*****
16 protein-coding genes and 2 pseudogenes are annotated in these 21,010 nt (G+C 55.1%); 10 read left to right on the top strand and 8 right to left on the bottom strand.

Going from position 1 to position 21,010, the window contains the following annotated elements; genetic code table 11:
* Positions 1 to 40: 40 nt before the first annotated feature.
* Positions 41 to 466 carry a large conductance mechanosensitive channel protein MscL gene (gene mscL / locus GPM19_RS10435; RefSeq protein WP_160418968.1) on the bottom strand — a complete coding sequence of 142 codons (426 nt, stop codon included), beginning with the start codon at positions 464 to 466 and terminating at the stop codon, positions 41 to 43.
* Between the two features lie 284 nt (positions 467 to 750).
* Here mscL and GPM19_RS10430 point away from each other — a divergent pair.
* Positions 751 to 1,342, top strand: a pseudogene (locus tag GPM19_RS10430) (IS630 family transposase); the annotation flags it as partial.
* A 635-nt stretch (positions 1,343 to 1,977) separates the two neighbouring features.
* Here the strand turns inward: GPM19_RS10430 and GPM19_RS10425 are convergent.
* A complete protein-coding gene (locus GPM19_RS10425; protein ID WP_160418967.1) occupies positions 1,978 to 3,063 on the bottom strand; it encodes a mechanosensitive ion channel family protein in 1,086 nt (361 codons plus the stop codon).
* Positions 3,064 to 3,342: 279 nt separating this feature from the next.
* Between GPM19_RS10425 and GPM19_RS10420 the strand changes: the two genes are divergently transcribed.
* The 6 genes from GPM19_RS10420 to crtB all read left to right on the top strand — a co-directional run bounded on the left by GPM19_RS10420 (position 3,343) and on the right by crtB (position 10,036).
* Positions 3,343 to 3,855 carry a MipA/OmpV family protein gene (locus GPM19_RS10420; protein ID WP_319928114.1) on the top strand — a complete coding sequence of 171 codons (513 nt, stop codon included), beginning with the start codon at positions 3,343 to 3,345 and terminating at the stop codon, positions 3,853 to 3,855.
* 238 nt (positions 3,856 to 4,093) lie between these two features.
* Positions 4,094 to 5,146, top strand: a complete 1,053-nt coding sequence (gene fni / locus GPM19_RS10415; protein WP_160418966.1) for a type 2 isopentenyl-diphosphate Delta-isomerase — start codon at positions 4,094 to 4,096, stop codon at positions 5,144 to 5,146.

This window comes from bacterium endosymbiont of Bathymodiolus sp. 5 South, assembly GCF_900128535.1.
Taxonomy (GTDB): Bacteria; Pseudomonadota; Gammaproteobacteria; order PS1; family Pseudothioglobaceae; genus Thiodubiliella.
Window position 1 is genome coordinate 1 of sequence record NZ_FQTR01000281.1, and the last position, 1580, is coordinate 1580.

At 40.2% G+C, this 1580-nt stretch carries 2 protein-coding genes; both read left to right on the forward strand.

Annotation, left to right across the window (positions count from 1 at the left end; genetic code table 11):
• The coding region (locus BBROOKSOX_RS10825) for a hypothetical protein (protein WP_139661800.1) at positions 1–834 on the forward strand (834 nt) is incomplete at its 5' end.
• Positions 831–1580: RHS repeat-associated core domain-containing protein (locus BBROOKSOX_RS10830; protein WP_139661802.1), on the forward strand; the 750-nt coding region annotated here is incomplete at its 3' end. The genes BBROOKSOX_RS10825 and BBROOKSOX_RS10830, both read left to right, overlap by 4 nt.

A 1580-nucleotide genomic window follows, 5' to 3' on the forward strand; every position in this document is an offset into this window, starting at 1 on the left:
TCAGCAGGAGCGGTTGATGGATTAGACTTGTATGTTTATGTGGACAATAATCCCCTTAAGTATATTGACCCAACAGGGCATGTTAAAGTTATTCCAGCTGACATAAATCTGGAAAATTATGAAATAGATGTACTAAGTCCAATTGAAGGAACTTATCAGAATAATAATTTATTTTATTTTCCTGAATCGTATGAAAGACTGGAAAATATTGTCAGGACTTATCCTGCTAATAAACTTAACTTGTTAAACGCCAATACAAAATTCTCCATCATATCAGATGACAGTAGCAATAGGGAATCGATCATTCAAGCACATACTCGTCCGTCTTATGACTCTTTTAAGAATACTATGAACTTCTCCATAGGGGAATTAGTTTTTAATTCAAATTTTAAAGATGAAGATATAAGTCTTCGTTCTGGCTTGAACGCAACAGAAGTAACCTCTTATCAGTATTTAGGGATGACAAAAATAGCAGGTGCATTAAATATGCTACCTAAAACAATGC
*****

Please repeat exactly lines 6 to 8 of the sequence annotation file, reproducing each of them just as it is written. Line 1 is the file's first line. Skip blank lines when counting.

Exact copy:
* Here mscL and GPM19_RS10430 point away from each other — a divergent pair.
* Positions 751 to 1,342, top strand: a pseudogene (locus tag GPM19_RS10430) (IS630 family transposase); the annotation flags it as partial.
* A 635-nt stretch (positions 1,343 to 1,977) separates the two neighbouring features.